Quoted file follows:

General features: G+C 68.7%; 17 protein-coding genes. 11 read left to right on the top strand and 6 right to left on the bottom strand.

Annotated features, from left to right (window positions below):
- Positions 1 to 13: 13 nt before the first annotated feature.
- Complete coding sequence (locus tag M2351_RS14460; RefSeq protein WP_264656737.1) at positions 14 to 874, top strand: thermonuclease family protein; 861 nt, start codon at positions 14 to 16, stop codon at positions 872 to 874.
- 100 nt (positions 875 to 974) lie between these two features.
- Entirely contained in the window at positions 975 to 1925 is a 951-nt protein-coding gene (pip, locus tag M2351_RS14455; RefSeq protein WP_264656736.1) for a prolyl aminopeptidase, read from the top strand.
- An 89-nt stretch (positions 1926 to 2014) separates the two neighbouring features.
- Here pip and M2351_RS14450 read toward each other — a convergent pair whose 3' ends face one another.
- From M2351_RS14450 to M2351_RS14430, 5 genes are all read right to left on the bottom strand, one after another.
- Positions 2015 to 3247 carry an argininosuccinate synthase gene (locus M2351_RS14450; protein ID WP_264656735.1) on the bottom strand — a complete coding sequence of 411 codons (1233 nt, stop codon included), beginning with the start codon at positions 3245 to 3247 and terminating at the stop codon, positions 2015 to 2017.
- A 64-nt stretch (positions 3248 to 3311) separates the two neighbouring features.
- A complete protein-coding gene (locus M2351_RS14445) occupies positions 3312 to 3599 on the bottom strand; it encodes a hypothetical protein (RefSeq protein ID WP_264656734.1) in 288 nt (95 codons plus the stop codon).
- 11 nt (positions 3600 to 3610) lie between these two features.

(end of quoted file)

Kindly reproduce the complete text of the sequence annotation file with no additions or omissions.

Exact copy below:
General features: G+C 68.7%; 17 protein-coding genes. 11 read left to right on the top strand and 6 right to left on the bottom strand.

Annotated features, from left to right (window positions below):
- Positions 1 to 13: 13 nt before the first annotated feature.
- Complete coding sequence (locus tag M2351_RS14460; RefSeq protein WP_264656737.1) at positions 14 to 874, top strand: thermonuclease family protein; 861 nt, start codon at positions 14 to 16, stop codon at positions 872 to 874.
- 100 nt (positions 875 to 974) lie between these two features.
- Entirely contained in the window at positions 975 to 1925 is a 951-nt protein-coding gene (pip, locus tag M2351_RS14455; RefSeq protein WP_264656736.1) for a prolyl aminopeptidase, read from the top strand.
- An 89-nt stretch (positions 1926 to 2014) separates the two neighbouring features.
- Here pip and M2351_RS14450 read toward each other — a convergent pair whose 3' ends face one another.
- From M2351_RS14450 to M2351_RS14430, 5 genes are all read right to left on the bottom strand, one after another.
- Positions 2015 to 3247 carry an argininosuccinate synthase gene (locus M2351_RS14450; protein ID WP_264656735.1) on the bottom strand — a complete coding sequence of 411 codons (1233 nt, stop codon included), beginning with the start codon at positions 3245 to 3247 and terminating at the stop codon, positions 2015 to 2017.
- A 64-nt stretch (positions 3248 to 3311) separates the two neighbouring features.
- A complete protein-coding gene (locus M2351_RS14445) occupies positions 3312 to 3599 on the bottom strand; it encodes a hypothetical protein (RefSeq protein ID WP_264656734.1) in 288 nt (95 codons plus the stop codon).
- 11 nt (positions 3600 to 3610) lie between these two features.